It is always an intriguing phenomenon seeing how one-time star-crossed lovers go from a place of deep love to that of hate whenever there is a rift. Everything that could go bad could go quite bad, they say. But what if real love was not even present in the first place? What if our modality of courting before relationships is not the best?
Centuries ago, in Nigerian cultures, partners mostly get match-made by their families. As autonomy and agency grew in African cultures and most began to take up western ideals, couples began to choose which partner exactly they want to date or marry.
As such, there needed to be a reason for a suitor to approach the prospect that he is interested in. Enter love. Love began to be the minimum currency being negotiated or demanded by most ladies for them to be hooked up by a man – and vice versa. This trend soon became largely exploited by both parties. What if people don’t really mean it when they declare their love for a partner?
The descent of couple romance from a 100 to 0 within the twinkle of an eye is one which makes a lot of people lose faith in the institution of marriage for instance. It is a common thing to the men in these climes to lie to a lady because they want to have sex with her or even women lie to a man about love because they might want direct access to his money.
However, the strange thing is that folks in the West who introduced and largely used to practice the culture of the partner wooing a prospect with a love declaration now no longer care much about same love being a prerequisite for a relationship. It is not rare to see an American couple take time in a relationship and get to know one another before confessing love to each other. They seem to have moved on with a new working model while we remain stuck in the largely practised culture of ‘love-as-a-prerequisite’.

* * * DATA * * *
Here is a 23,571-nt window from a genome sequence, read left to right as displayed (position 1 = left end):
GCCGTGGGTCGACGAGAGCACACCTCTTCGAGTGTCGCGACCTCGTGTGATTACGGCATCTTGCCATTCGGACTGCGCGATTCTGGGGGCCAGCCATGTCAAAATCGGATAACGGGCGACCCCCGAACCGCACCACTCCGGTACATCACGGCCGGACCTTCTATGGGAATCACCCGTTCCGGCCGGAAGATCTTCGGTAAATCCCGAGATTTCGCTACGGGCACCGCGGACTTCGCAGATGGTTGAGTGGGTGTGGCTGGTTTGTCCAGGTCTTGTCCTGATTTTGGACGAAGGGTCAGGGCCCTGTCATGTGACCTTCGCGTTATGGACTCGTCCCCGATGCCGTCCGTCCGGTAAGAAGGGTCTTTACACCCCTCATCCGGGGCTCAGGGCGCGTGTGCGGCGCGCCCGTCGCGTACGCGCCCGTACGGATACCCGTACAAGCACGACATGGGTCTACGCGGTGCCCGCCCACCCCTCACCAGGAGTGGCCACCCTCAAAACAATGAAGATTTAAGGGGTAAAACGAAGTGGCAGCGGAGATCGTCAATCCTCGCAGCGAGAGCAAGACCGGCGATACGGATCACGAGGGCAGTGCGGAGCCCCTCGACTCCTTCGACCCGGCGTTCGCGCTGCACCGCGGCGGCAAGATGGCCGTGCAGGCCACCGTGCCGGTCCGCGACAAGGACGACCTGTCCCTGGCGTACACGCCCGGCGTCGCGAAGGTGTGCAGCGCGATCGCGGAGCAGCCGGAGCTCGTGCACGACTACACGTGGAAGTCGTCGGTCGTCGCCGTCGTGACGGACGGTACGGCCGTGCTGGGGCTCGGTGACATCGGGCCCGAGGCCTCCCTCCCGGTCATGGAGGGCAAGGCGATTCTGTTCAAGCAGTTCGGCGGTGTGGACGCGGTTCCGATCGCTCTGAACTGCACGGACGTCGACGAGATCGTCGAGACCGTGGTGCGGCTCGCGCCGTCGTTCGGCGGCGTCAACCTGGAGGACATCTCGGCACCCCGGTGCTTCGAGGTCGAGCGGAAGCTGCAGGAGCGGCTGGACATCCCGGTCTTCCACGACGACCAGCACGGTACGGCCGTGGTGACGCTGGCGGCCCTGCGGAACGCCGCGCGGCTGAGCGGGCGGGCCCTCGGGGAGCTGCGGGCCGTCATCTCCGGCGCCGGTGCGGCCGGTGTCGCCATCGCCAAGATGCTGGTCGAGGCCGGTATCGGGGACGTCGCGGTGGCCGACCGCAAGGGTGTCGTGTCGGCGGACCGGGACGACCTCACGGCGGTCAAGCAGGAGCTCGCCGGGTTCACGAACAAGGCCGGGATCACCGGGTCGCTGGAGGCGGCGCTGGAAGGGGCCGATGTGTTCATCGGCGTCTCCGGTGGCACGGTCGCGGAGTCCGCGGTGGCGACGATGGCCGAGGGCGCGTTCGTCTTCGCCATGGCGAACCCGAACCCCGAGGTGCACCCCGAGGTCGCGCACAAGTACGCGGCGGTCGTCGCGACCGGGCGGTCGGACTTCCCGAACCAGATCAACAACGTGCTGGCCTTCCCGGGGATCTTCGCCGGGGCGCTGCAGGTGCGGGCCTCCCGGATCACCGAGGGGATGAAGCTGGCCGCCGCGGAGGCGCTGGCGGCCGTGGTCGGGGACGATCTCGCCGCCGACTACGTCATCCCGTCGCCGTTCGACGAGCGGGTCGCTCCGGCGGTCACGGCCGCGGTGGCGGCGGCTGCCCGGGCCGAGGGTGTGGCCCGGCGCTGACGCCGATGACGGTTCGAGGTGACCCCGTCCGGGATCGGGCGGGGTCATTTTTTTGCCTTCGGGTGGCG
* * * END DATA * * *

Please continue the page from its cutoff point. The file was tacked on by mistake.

Why was it necessary to examine how ‘romantic love’ crept into human relationships? How could this be connected to how much hatred couples who once ‘loved’ deeply now have for each other? This historical examination would be necessary because many are now beginning to realise that love alone is not the only most important thing in the evolution of a couple’s lifetime.
Two things are possible here: it is either there was no real love between such couples who become hateful over a conflict or they allowed other factors overshadow that love which they once felt deeply. It is also possible these partners never even had the minimum kindness of heart and compassion, to begin with.
There are so many definitions of love available today, and each man or woman would also testify to experiencing it differently. But the fact that everyone wants to experience love in their own heavily biased way, without the foundational minimum of what someone who truly cares about another being present, is beckoning a romantic disaster such as having hateful feelings.
We have heard cases of a partner who would kill the other partner over a trifle. How did it get there? Can we really boldly and confidently say that it is ideal for someone’s emotions to swing from a place of deep love to a place of hate where such partner gets killed or even other types of evil is plotted against the partner?
Yes, humans are capable of a great many emotions, but an action wishing an ex-partner evil is one we would all agree did not originate from a place where real love once existed. It is too much an extreme to fathom emotionally.
Again, ex-couples may end up not caring so much about each other anymore; they may not be so fond of each other anymore but hating such people deeply deep in our minds may call for a mental therapy session instead.
Courting a sincere, strong and non-deceptive foundation to romance is very vital to curtailing this growing, ugly trend of exes turning into bitter enemies after breaking up.